WASHINGTON COURT HOUSE — The recommendation of Jason Mongold as the next head girls varsity basketball coach was removed from the agenda at Monday’s Washington Court House City School District Board of Education meeting.
The district’s board agenda sent out Friday included the recommendation of Mongold as the interim girls varsity basketball coach for the 2023-24 season. Early in the meeting Monday, WCHCS Superintendent Dr. Tom Bailey recommended the deletion of this recommendation, and the board approved the deletion.
Mongold is currently a part-owner of Champions Grill and the Greens Golf Course of Fayette County.
During the public participation section of the board meeting, a high school student, two parents, and a former colleague shared their support for Mongold.
Ellie Racine, a freshman at Washington High School, was the first to speak.
“Jason has been my coach since the third grade. He has definitely impacted my life very greatly and made me the player I am today. He stepped into my life when my dad walked out and he took on a role that he didn’t necessarily have to. He cares about the players off the court, not only on the court, so he is a very good coach in that regard. It’s not just about winning with him, and although he does care about that he also cares about you off the court, which is very important for a coach. On paper, it doesn’t make sense why he is trying so hard for the job, but he cares about us and he promised us that he was going to do whatever it takes to get the job and he’s a man of his word. He’s an awesome guy and I’m very proud to be playing for him and to be supporting him.”
Stephanie Smith spoke next about Mongold.
“Jason came into my daughter’s life in the third grade as a coach. He is an amazing coach. Like Ellie said, he cares about the players. He does whatever he can to support them. My daughter was very shy when it came to basketball. He brought her out of her shell. He’s made her what she is today. I believe that Jason needs to be and should be the basketball coach. He deserves it. He cares about all of the kids and I think that is the way it should be. As a coach, you need to care about your players on the court as well as off the court.”
Shawn Walker was the next to show support for Mongold.
“I’m one of the founders of the Little Lady Lions basketball program with Tony Jenkins and Greg Tillis and we’ve had that for several years. Jason joined our organization, helped work with the youth, helped run all the youth camps, helped with children that could not or did not have bags or tennis shoes. We would go behind the scenes and buy those for them. We did things in the off-season for families that couldn’t afford Christmas, and Jason was a big part of that. He ran our concessions and helped us organize, We had 16 teams at one time and he helped organize all of our practices. He started an organization called Crush which is an AAU program. Most organizations charge anywhere from $600-800 a child to play and these kids play for free.”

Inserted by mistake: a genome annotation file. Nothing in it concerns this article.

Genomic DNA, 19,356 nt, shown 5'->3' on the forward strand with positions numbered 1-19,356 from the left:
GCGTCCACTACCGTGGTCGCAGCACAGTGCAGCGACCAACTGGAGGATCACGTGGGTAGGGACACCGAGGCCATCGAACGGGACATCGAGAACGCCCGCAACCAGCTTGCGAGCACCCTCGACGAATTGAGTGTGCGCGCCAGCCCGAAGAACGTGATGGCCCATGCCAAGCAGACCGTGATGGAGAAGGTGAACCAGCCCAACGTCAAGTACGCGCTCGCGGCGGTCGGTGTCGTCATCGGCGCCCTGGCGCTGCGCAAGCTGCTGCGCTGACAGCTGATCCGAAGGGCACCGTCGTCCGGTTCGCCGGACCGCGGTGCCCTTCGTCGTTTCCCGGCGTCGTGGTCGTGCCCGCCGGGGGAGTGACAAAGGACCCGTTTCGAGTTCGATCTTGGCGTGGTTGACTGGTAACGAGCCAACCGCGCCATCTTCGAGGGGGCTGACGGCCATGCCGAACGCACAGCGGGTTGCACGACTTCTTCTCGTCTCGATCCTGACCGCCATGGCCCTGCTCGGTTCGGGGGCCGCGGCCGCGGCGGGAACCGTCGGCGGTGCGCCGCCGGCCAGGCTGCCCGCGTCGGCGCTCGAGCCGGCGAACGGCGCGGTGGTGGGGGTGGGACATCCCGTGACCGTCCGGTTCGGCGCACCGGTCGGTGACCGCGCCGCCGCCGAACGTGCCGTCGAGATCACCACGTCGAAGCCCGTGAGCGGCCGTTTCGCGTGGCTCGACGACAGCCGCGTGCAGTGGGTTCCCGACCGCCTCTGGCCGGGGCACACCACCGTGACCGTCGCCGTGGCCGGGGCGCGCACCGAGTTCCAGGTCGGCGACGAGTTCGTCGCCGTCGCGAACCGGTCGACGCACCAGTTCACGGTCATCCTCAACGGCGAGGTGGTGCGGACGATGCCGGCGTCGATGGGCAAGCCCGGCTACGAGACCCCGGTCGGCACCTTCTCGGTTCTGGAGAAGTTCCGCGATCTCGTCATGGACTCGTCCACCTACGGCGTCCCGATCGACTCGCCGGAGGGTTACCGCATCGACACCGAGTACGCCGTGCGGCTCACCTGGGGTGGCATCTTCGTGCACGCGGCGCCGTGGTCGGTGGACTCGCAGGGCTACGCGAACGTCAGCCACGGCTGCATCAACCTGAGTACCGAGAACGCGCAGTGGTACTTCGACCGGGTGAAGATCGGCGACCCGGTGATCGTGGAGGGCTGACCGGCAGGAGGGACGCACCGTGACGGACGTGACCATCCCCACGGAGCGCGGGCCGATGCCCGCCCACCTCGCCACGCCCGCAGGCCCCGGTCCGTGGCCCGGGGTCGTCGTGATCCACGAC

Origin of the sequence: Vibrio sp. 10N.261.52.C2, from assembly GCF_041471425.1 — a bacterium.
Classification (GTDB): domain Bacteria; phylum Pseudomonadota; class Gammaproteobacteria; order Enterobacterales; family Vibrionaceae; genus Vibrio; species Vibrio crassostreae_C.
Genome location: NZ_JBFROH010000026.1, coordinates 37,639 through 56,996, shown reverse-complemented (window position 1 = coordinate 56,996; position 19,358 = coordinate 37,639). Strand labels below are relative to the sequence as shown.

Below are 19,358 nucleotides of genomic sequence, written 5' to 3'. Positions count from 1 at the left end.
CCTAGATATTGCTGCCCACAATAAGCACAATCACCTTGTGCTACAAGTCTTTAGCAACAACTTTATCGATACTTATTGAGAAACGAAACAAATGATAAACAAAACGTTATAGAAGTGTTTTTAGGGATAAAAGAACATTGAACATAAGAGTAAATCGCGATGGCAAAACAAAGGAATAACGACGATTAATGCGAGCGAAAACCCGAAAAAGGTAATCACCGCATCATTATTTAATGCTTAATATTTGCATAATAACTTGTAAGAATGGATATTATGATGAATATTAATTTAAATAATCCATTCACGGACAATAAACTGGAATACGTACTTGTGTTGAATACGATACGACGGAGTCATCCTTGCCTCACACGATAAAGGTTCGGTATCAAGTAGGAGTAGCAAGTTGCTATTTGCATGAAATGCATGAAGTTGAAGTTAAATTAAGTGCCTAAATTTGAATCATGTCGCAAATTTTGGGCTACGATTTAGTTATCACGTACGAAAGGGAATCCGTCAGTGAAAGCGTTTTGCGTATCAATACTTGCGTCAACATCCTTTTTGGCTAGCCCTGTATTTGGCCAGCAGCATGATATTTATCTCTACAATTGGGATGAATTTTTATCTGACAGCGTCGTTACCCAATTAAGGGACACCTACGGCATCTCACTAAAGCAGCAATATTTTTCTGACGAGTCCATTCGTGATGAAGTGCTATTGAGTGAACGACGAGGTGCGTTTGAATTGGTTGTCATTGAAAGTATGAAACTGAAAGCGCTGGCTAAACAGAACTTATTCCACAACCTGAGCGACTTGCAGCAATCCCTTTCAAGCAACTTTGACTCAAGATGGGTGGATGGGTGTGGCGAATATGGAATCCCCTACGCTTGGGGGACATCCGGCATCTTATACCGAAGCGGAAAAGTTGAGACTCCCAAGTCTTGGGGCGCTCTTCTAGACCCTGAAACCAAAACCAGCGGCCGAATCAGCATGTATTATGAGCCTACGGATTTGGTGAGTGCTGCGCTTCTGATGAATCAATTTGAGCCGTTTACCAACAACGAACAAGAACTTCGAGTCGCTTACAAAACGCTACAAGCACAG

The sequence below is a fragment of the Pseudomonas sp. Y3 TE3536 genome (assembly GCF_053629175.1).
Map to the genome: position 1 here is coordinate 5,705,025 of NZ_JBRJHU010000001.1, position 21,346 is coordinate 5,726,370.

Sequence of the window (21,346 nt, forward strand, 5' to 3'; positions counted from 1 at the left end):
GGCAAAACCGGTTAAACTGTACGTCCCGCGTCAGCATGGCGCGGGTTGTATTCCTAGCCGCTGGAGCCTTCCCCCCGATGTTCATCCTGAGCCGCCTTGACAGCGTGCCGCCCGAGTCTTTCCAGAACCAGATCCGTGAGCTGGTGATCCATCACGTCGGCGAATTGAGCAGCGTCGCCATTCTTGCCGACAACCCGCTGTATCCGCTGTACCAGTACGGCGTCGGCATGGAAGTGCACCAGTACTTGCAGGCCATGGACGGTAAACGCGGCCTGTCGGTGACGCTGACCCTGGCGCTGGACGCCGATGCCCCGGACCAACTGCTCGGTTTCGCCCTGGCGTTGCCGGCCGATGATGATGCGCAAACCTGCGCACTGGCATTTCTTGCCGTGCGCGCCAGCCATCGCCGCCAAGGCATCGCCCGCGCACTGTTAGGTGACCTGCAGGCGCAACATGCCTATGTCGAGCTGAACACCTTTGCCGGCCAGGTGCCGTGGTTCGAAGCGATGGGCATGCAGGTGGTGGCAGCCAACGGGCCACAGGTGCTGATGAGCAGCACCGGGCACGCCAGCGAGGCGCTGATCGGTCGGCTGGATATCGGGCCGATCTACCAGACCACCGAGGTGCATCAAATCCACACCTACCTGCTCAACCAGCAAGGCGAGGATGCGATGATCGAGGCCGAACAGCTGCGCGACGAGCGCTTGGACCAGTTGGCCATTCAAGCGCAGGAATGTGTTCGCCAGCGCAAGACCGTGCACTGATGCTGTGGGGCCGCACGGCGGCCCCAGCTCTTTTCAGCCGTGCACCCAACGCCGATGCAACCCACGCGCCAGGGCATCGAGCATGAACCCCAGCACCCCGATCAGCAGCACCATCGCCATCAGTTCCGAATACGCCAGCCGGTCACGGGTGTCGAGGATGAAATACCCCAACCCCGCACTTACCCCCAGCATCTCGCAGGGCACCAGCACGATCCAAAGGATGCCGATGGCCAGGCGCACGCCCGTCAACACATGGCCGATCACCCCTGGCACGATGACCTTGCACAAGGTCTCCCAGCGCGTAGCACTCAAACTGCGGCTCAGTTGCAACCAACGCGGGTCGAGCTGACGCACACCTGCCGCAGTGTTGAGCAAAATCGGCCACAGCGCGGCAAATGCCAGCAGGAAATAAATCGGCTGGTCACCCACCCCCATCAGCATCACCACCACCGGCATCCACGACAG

He finished, “As far as putting an organization together, I think he’s a good man, and he’ll help build the program. The numbers are down and it’s obvious. I know when my daughter was a freshman, we had a freshman team, a reserve team, and a varsity team, and it needs to be back to that. We need somebody in there that’s going to go talk to the youth, encourage them to play, and be there for them when times are down. I’m not saying they have to be their second parent, but just an encouraging person. I also think that discipline definitely needs to be restored.”
Deborah Hughes was the last to speak on Mongold’s behalf.
“One of the biggest influences for us to move this direction from Circleville was Jason. My daughter plays basketball for Circleville and she’s played basketball since she was in the fourth or fifth grade. She came to Jason from a really not so great situation with a coach who kind of made her want to give up. She didn’t feel like she was really worthy of playing. Jason just kind of took her under under his wing and encouraged her and she regained her confidence. That next year, she came back as one of the most valuable players for the Circleville Tigers. She’s a strong athlete and she she works well with with Jason. He’s so encouraging, and I’ve seen it not just with my daughter, but so many of these other girls. He’s is a good strong influence and that’s very important for young women to see strong men and how they treat young women well, or how they treat their own spouses well. That’s very important for young women nowadays especially, to see how men are supposed to behave. One of the biggest reasons why we’re here is because of Jason and the Mongold family. I really think he’s a strong candidate for this position.”
Another spectator asked why the recommendation was being deleted from the agenda and Bailey stated that it was his decision. Bailey declined to comment as to why that decision was made.
The school board did approve the hiring of Olivia Wayne as the new head varsity girls tennis coach, Tara Bivens as the head cheer coach for fall and winter, Matt Pfeifer as the head middle school football coach, Alan Grigsby as the head cross country coach, Brandon Ellars as the head girls soccer coach, Shannon Bartruff as the head boys golf coach, Kyle Maust as the head girls golf coach, and Ashley DeAtley as the head volleyball coach, along with several assistant coaches for multiple sports.
Look for more coverage of Monday’s board meeting on the Record-Herald website: www.recordherald.com
The next regularly scheduled WCHCS board meeting is set for Monday, June 12 at 7 p.m. in the district office.